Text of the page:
Upon A Burning Throne: epic fantasy, with Mahabharata roots.

First of all, I want to thank Simon and Schuster India for sending me a copy of this book as part of the blog tour.

Here’s the synopsis of the book:

In a world where demigods and demons walk among mortals, the Emperor of the vast Burnt Empire has died, leaving a turbulent realm without an emperor. Two young princes, Adri and Shvate, are in line to rule, but birthright does not guarantee inheritance: For any successor must sit upon the legendary Burning Throne and pass The Test of Fire. Imbued with dark sorceries, the throne is a crucible—one that incinerates the unworthy.

Adri and Shvate pass The Test and are declared heirs to the empire… but there is another with a claim to power, another who also survives: a girl from an outlying kingdom. When this girl, whose father is the powerful demonlord Jarsun, is denied her claim by the interim leaders, Jarsun declares war, vowing to tear the Burnt Empire apart—leaving the young princes Adri and Shvate to rule a shattered realm embroiled in rebellion and chaos….  

Welcome to the Burnt Empire Saga.

Here’s my review:

Upon A Burning Throne is a book with an interesting spin on the Mahabharat that is filled with interesting characters with motives that are complex enough to be believable and yet play with the themes of power and family that are so crucial in a high fantasy book of this sort. I loved that the book took many characters that are just passing mentions in myths, and fleshed them out into intriguing and complex characters. The book is also extremely vivid with it’s imagery, and that serves it well in all the action scenes. What I enjoyed most immensely though is that after the first half of the book, there was so much happening that it felt like a web of foreshadowing closing in around me and I ended up reading the last 100 pages or so in one go.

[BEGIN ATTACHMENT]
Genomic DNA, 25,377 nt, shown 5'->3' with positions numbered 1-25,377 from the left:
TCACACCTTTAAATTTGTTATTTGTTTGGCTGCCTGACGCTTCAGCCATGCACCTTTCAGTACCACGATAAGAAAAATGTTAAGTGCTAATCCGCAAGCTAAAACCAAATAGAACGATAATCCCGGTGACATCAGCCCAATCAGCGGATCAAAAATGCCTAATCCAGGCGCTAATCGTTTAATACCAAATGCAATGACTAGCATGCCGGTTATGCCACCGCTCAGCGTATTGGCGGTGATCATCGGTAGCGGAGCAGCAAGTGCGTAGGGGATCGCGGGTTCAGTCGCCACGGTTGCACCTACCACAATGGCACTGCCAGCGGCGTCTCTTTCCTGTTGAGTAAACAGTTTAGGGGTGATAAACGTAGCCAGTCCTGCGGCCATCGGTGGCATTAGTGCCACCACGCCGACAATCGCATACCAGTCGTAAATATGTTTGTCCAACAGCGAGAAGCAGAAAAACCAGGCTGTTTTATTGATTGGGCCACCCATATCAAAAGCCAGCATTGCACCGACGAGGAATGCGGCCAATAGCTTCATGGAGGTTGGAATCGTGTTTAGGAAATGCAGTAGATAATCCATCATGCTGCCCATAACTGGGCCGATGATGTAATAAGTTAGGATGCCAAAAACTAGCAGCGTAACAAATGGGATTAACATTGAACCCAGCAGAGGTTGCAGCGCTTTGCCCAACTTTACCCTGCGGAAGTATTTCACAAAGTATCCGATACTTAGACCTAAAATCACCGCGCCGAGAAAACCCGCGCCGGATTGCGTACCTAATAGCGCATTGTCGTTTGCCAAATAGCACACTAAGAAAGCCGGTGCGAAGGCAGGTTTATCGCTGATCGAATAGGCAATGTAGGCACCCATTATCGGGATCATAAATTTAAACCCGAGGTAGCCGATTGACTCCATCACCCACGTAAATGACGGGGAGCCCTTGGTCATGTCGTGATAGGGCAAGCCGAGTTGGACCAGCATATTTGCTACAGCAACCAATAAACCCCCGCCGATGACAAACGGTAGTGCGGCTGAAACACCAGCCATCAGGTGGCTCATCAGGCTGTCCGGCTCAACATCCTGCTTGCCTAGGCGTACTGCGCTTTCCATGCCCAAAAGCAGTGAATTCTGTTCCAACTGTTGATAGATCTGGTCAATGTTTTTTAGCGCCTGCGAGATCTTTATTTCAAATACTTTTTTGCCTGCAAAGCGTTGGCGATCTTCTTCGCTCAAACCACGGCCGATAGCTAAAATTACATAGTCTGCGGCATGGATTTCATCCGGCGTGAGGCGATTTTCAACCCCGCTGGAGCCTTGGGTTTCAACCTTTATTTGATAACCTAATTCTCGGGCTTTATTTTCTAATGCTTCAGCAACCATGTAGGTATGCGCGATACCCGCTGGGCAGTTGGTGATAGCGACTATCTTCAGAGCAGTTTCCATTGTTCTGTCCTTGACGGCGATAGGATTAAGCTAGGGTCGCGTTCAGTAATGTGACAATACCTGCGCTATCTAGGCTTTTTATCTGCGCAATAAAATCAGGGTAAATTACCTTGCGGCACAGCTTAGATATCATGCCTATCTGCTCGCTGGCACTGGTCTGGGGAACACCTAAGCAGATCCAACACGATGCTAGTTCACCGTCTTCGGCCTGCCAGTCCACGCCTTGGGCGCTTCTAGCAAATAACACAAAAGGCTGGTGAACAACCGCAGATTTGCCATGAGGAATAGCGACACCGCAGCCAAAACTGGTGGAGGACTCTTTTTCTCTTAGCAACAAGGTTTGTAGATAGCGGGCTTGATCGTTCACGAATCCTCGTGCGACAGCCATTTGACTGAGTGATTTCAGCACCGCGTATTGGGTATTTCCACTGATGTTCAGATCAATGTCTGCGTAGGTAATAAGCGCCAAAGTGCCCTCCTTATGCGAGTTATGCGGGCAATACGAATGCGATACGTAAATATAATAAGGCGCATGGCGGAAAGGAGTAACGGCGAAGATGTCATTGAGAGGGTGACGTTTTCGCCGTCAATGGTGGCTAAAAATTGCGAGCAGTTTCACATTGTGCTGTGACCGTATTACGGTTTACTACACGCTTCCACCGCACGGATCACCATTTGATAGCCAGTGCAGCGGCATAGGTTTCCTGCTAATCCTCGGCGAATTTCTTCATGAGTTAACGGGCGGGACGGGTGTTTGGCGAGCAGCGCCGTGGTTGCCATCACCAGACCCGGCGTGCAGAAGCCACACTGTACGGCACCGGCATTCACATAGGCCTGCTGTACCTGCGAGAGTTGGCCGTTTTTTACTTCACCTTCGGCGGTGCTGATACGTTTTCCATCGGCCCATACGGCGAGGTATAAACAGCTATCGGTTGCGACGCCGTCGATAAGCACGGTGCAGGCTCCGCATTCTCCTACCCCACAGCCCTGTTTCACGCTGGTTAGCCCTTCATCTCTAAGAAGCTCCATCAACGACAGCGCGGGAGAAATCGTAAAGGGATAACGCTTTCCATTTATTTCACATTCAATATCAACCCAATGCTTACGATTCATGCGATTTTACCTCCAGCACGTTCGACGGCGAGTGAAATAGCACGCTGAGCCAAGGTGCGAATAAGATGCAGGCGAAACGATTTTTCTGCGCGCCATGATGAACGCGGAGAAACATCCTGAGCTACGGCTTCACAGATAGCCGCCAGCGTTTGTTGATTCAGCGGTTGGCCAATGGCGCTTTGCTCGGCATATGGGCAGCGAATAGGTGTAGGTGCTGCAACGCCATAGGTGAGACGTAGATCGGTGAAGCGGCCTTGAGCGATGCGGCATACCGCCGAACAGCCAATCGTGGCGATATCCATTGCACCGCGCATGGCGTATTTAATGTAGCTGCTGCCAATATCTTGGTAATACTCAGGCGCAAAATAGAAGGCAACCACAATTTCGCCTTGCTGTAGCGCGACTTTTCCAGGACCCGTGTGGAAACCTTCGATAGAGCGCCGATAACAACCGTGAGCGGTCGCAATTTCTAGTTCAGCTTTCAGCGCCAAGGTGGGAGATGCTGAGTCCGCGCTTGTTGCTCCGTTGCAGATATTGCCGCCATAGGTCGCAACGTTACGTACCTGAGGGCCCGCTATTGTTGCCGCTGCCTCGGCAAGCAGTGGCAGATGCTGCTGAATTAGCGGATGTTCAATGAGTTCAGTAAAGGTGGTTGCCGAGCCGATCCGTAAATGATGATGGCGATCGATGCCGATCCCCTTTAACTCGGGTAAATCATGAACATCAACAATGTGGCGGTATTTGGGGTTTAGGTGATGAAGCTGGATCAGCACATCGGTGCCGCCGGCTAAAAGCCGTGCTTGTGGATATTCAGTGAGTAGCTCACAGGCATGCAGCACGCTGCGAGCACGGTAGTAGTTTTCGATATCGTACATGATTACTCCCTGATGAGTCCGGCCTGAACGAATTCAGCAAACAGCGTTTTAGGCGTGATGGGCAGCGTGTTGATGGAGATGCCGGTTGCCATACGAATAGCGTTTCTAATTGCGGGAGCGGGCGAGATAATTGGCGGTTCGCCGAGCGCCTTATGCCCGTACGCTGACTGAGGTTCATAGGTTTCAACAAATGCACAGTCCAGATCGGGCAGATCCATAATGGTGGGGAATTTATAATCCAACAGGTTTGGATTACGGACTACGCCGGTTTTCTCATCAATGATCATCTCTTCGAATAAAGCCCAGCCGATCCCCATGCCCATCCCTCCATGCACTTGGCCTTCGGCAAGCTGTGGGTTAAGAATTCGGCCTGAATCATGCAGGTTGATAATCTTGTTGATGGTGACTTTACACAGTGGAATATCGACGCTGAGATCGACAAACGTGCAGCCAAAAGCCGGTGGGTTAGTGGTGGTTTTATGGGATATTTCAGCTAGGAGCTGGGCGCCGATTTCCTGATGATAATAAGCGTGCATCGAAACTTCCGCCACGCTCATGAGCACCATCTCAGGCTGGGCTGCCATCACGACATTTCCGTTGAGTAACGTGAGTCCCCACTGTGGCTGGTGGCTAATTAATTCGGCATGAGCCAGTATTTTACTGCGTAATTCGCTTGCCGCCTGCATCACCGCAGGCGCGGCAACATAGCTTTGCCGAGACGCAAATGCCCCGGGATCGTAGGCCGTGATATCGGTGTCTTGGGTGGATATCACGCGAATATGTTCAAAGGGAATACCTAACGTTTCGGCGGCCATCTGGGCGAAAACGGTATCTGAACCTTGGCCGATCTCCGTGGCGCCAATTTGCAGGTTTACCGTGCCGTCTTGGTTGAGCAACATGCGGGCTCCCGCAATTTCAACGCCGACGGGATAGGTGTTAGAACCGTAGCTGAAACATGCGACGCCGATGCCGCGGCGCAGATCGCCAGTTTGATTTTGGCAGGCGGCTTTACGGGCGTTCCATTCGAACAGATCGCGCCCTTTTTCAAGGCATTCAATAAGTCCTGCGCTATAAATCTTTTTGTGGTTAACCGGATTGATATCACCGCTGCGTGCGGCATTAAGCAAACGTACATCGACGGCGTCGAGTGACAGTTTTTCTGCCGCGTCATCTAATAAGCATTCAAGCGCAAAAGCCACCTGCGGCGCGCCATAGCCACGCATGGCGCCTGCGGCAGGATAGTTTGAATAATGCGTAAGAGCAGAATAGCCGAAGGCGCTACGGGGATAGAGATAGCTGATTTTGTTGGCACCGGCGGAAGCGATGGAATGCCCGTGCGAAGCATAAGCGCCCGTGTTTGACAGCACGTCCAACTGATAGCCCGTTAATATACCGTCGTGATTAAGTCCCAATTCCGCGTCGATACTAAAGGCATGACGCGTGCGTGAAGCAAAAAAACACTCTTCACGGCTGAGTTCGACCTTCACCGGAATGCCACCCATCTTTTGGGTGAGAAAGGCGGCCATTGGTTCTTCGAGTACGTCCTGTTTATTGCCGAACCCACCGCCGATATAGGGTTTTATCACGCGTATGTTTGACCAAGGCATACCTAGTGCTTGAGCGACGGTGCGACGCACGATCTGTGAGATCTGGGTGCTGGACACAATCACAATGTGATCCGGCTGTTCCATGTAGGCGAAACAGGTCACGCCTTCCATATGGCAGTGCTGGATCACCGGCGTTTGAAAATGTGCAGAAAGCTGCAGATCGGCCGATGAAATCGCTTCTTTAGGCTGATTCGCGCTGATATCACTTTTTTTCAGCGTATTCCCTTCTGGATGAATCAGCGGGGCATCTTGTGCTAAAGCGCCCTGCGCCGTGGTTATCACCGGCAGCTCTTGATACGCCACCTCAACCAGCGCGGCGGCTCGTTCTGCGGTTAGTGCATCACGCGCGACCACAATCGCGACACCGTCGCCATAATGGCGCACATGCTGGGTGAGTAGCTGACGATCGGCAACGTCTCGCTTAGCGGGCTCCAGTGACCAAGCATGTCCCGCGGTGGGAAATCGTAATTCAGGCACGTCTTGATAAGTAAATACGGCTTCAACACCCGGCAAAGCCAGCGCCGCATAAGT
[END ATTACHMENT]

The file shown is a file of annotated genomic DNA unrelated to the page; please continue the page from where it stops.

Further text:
The beginning of the book is rather slow and heavy on world building, and there is a lack of emotional connection between the reader and the main characters: Adri and Shvate. It does take time for one to get invested in both of these characters and that is where the book falls short. But there is a sequence of scenes halfway through the book that will get you hooked in deeply. 
In addition to an intense plot, the book is also very character heavy and has many names and faces that drive the story forward. There’s the Empress Jilana and her demigod step-son Vrath who lead the story at first, but as the book progresses the young Princes Adri and Shvate take center stage. Karni, the counterpart of the Kunti in mythology, was a character I absolutely adored because of her strong will and the determination that she has. The book reads like a grandiose story about this all powerful family but also makes sure to show us the other pieces on the board to understand motives and kingdoms in a very well done way.

I also loved how the book was written in a very raw way, the writing is lyrical at times and doesn’t downplay the violence or the unfairness of many scenes, which adds to the book’s charm as a retelling and has the power to truly immerse you in the fantasy land you’re reading about. If you enjoy reading Amar Chitra Katha comics, or high fantasy epics like Game of Thrones, you will not be disappointed. 

In fact, the end of the book (with all the new characters who’ve been introduced) suggests that the next book will be even better and might be the book you will definitely want to read if you enjoy fantasy with a pinch of violence and questions about what is right or wrong in war.

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